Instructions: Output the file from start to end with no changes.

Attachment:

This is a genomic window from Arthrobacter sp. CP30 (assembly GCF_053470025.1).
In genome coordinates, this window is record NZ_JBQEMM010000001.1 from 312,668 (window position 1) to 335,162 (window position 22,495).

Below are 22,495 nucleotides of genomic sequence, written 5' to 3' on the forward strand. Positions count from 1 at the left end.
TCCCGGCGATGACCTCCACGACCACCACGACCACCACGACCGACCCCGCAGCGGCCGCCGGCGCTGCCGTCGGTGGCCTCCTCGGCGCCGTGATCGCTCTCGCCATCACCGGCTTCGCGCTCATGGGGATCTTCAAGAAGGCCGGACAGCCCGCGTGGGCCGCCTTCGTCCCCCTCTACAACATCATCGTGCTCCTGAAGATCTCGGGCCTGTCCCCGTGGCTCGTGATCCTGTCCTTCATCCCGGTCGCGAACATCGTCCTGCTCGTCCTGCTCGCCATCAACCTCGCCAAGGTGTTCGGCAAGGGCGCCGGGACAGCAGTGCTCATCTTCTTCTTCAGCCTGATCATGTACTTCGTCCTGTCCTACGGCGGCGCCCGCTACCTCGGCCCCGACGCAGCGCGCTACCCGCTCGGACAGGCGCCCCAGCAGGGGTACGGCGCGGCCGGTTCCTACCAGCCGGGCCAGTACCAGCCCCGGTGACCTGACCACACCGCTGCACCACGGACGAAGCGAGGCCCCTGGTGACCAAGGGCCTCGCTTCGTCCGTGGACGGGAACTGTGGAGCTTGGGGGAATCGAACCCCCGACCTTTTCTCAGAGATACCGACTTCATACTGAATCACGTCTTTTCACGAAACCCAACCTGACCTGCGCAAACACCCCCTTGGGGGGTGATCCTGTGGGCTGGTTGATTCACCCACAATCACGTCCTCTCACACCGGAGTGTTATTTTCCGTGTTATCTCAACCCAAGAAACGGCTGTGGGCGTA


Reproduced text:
This is a genomic window from Arthrobacter sp. CP30 (assembly GCF_053470025.1).
In genome coordinates, this window is record NZ_JBQEMM010000001.1 from 312,668 (window position 1) to 335,162 (window position 22,495).

Below are 22,495 nucleotides of genomic sequence, written 5' to 3' on the forward strand. Positions count from 1 at the left end.
TCCCGGCGATGACCTCCACGACCACCACGACCACCACGACCGACCCCGCAGCGGCCGCCGGCGCTGCCGTCGGTGGCCTCCTCGGCGCCGTGATCGCTCTCGCCATCACCGGCTTCGCGCTCATGGGGATCTTCAAGAAGGCCGGACAGCCCGCGTGGGCCGCCTTCGTCCCCCTCTACAACATCATCGTGCTCCTGAAGATCTCGGGCCTGTCCCCGTGGCTCGTGATCCTGTCCTTCATCCCGGTCGCGAACATCGTCCTGCTCGTCCTGCTCGCCATCAACCTCGCCAAGGTGTTCGGCAAGGGCGCCGGGACAGCAGTGCTCATCTTCTTCTTCAGCCTGATCATGTACTTCGTCCTGTCCTACGGCGGCGCCCGCTACCTCGGCCCCGACGCAGCGCGCTACCCGCTCGGACAGGCGCCCCAGCAGGGGTACGGCGCGGCCGGTTCCTACCAGCCGGGCCAGTACCAGCCCCGGTGACCTGACCACACCGCTGCACCACGGACGAAGCGAGGCCCCTGGTGACCAAGGGCCTCGCTTCGTCCGTGGACGGGAACTGTGGAGCTTGGGGGAATCGAACCCCCGACCTTTTCTCAGAGATACCGACTTCATACTGAATCACGTCTTTTCACGAAACCCAACCTGACCTGCGCAAACACCCCCTTGGGGGGTGATCCTGTGGGCTGGTTGATTCACCCACAATCACGTCCTCTCACACCGGAGTGTTATTTTCCGTGTTATCTCAACCCAAGAAACGGCTGTGGGCGTA